Conservationist NGOs

The conservation model that conservationist NGOs like WWF, Conservation International and The Nature Conservancy promote excludes communities that have been living on the land often long before it was declared to be a “protected area.” This parks-without-people approach has led to increasingly militarized conservation areas and greater violence against communities in and around forests that have been declared as protected areas. Conservationist NGOs have entered into partnerships with corporations—including the world's largest oil and mining corporations—thereby transforming into an industry that propitiously greenwashes the image of these corporations.

The conservation industry’s plan to double the size of Protected Areas (PAs) is supposed to be the solution to biodiversity loss, climate change, and now even COVID-19! Although PAs will solve none of these, if the conservation industry keeps repeating a big lie, people will eventually come to believe it.

When the Chure region was declared a Protected Area, the rights of thousands of Community Forest Groups were undermined. They keep resisting despite the overall violence and the accepted project from the Green Climate Fund.

A group of riparian Batwa people, exasperated by the extreme poverty following their eviction in order to establish the Kahuzi Biega National Park, decided to return to their ancestral forests. Since then, they regularly clash with the “eco-guards,” sometimes leading to the loss of human lives.

Back in 2004, conservation NGOs and the Indonesian Ministry of Forestry pioneered with a model called Ecosystem Restoration Concessions. This article takes a closer look at this model in the context of new and old threats to forests, and the global push for “forest restoration”. (Available in Indonesian).

A key tactic for the giant pulp producer, Suzano S.A, to keep expanding its industrial eucalyptus plantations in Brazil, is to market itself as a company that practices “conservation” and “restoration.” This conceals its disastrous track record related to forest and forest-dwelling populations.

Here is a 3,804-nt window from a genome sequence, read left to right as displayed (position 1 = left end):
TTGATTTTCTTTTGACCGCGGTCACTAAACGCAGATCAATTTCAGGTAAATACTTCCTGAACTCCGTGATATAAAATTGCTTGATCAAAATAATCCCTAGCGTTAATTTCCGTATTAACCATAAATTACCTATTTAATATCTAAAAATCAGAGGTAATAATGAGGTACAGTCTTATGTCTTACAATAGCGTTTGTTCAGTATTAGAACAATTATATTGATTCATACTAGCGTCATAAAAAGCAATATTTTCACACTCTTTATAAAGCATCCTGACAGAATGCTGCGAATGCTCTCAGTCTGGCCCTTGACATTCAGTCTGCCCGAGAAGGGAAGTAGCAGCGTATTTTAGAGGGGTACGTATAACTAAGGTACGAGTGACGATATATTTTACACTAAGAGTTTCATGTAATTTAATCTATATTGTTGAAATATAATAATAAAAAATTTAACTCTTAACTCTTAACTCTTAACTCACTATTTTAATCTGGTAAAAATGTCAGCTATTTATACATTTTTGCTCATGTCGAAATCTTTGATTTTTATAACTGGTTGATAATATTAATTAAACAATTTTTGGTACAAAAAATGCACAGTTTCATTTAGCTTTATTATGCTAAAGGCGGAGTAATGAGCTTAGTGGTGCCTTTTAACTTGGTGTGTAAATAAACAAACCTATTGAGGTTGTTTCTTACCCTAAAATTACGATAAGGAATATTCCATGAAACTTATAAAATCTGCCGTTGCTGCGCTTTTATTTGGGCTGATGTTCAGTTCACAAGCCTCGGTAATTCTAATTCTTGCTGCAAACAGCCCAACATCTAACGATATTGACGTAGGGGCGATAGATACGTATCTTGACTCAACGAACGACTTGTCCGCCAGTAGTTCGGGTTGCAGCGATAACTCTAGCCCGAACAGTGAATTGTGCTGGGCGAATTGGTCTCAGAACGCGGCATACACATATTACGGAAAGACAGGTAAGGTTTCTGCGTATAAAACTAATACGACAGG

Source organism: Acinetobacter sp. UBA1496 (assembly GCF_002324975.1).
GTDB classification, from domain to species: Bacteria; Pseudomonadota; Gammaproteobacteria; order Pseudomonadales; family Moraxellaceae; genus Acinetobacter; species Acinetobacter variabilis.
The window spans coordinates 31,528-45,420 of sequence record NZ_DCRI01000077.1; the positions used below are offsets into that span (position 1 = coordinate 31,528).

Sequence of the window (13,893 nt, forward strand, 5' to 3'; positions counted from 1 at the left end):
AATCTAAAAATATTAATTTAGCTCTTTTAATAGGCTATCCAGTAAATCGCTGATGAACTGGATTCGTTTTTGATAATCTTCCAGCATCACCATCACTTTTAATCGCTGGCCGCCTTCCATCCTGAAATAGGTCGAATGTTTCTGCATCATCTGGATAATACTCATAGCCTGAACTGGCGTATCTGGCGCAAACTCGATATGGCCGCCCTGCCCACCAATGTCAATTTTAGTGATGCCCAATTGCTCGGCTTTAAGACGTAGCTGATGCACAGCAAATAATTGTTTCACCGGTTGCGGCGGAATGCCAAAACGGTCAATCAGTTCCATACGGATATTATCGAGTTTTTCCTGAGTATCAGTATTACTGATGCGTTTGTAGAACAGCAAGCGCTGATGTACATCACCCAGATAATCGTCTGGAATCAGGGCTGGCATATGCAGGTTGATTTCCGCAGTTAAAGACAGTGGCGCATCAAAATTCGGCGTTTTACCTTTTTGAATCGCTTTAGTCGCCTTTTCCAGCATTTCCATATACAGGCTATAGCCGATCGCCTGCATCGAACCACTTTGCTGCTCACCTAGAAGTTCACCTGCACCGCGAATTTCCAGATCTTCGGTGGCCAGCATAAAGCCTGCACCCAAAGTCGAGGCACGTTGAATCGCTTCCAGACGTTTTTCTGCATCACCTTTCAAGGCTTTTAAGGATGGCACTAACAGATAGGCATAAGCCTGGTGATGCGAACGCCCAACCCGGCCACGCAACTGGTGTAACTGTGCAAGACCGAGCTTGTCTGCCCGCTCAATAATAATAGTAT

The indigenous Ngäbe-Buglé people had to endure brutal repression to avoid the onslaught on their territories. They managed to get the Government to ban mining and hydroelectric dams in their territory. However, another intense onslaught came from conservationist NGOs.

This editorial aims to raise a high alert with regard to the corporate agendas that dominate international forest-related processes, which appear to be entering new phases. The decisions taken have very real impacts on forest communities.

Language is never neutral. Certain concepts have historically been used to dominate people and territories. This article highlights concepts that are usually presented in a positive light but that actually serve economic interests that harm forests and communities.

The money that the Indian Government collects from companies destroying forests, such as mining companies, is being used to harass, persecute and evict people from the so-called Protected Areas, such as the Tiger Reserves, National Parks and Wild Life Sanctuaries.

The government claims that small-scale agriculture is responsible for deforestation. But this claim ignores government policies that drive land-use changes and destructive markets as well as the exclusion of indigenous peoples through the creation of reserves.

BIOFUND, a conservation fund to finance protected areas in Mozambique—with support from the World Bank, international cooperation and conservation NGOs—intends to use biodiversity offsets to obtain resources and speculate in financial markets.